Drug-Coated Balloon Versus Standard Percutaneous Transluminal Angioplasty for the Treatment of Superficial Femoral and/or Popliteal Peripheral Artery Disease - IN.PACT SFA
The goal of the IN.PACT SFA trial was to evaluate treatment with a drug-coated balloon versus percutaneous transluminal angioplasty (PTA) among patients with intermittent claudication or ischemic rest pain due to superficial femoral and popliteal artery disease.
Contribution to the Literature: This study on superficial femoral disease shows that drug-coated balloons were associated with a high frequency of primary vessel patency.
Patients with intermittent claudication or ischemic rest pain due to superficial femoral and popliteal artery disease were randomized to a paclitaxel-coated balloon (n = 220) versus standard PTA (n = 111).
The IN.PACT SFA I trial was conducted in Europe and subjects were randomized once the lesion was crossed. The IN.PACT SFA II trial was conducted in the United States and subjects were randomized after the lesion was crossed and pre-dilated with an undersized balloon. Both trials were combined into the IN.PACT SFA trial.
In both treatment groups, provisional stenting was allowed for a residual stenosis (≥50%) or a flow-limiting dissection (with ≥10 mm Hg pressure gradient).
- Moderate to severe intermittent claudication or ischemic rest pain (Rutherford 2-4)
- Stenosis 70-99% with lesion lengths between 4 and 18 cm, or occlusion ≤10 cm involving the superficial femoral and popliteal arteries
- Total number of enrollees: 331
- Duration of follow-up: 12 months
- Mean patient age: 68 years
- Percentage female: 35%
- Percentage with diabetes: 41%
- Percentage with hypertension: 91%
- Percentage current smokers: 39%
- Percentage with a total occlusion: 26%
Mean lesion length was 8.9 cm in the drug-coated balloon group versus 8.8 cm in the PTA group (p = 0.82). Provisional stenting was performed in 7.3% of the drug-coated balloon group versus 12.6% of the PTA group (p = 0.11).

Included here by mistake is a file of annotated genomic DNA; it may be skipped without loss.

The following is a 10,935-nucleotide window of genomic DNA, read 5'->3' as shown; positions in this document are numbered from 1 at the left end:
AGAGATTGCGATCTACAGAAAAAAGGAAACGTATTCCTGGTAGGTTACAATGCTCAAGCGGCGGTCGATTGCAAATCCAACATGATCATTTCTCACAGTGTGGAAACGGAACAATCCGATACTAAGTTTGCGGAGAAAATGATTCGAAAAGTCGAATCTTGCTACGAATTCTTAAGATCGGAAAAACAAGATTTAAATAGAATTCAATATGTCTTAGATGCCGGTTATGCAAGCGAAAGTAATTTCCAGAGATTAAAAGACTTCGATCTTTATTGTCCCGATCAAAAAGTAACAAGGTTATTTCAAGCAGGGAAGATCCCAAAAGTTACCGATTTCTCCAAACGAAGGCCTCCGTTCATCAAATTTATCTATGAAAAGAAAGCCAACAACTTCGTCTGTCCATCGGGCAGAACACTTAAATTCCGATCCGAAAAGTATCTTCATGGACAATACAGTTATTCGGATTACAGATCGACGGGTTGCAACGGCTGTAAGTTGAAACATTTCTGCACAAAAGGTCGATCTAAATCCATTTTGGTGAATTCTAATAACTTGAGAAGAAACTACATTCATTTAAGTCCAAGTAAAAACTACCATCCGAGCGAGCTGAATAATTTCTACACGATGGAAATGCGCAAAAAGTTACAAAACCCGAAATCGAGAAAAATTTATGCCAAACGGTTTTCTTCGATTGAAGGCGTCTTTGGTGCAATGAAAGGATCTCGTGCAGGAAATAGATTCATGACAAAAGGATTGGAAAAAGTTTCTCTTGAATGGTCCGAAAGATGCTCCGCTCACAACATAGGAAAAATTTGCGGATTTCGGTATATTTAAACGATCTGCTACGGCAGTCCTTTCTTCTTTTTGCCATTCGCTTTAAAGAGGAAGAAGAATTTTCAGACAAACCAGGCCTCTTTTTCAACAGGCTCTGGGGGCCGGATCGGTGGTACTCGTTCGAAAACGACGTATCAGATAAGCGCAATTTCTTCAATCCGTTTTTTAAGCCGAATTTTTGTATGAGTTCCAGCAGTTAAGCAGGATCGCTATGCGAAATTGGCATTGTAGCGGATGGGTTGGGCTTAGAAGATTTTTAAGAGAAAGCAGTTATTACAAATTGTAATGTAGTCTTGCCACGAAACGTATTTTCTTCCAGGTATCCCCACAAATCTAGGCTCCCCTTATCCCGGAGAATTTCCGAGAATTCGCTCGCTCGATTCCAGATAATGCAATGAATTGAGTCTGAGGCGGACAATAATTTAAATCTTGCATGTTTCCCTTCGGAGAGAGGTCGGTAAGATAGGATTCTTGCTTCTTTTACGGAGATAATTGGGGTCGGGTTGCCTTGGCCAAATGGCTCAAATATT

The primary efficacy outcome, primary patency, occurred in 82.2% of the drug-coated balloon group versus 52.4% of the PTA group (p < 0.001).
At 2 years, primary patency occurred in 78.9% of the drug-coated balloon group versus 50.1% of the PTA group (p < 0.001).
- Clinically driven target lesion revascularization: 2.4% vs. 20.6% (p < 0.001), respectively
- Vessel thrombosis: 1.4% vs. 3.7% (p = 0.10), respectively
- No device or procedure-related deaths and no major amputations in either group
At 2 years, clinically driven target lesion revascularization occurred in 9.1% of the drug-coated balloon group vs. 28.3% of the PTA group (p < 0.001).
Among patients with intermittent claudication or ischemic rest pain due to superficial femoral and popliteal artery disease, the use of a drug-coated balloon improved primary vessel patency compared with standard PTA. This was due to a very low rate of clinically driven revascularization in the drug-coated balloon group.
Two-year outcomes demonstrate a durable and superior treatment effect of the drug-coated balloon versus PTA with significantly higher primary patency, lower clinically driven target lesion revascularization, and similar functional status improvement with fewer repeat interventions.
It is unknown how the drug-coated balloon approach would have compared against routine bare-metal stent or drug-eluting stent implantation.
Laird JR, Schneider PA, Tepe G, et al. Sustained Durability of Treatment Effect Using a Drug-Coated Balloon for Femoropopliteal Lesions: 24-Month Results of IN.PACT SFA. J Am Coll Cardiol 2015;Oct 14:[Epub ahead of print].
Presented by Dr. John R. Laird Jr. at the Transcatheter Cardiovascular Therapeutics meeting (TCT 2015), San Francisco, CA, October 14, 2015.
Tepe G, Laird J, Schneider P, et al., on behalf of the IN.PACT SFA Trial Investigators. Drug-Coated Balloon Versus Standard Percutaneous Transluminal Angioplasty for the Treatment of Superficial Femoral and Popliteal Peripheral Artery Disease: 12-Month Results From the IN.PACT SFA Randomized Trial. Circulation 2015;131:495-502.
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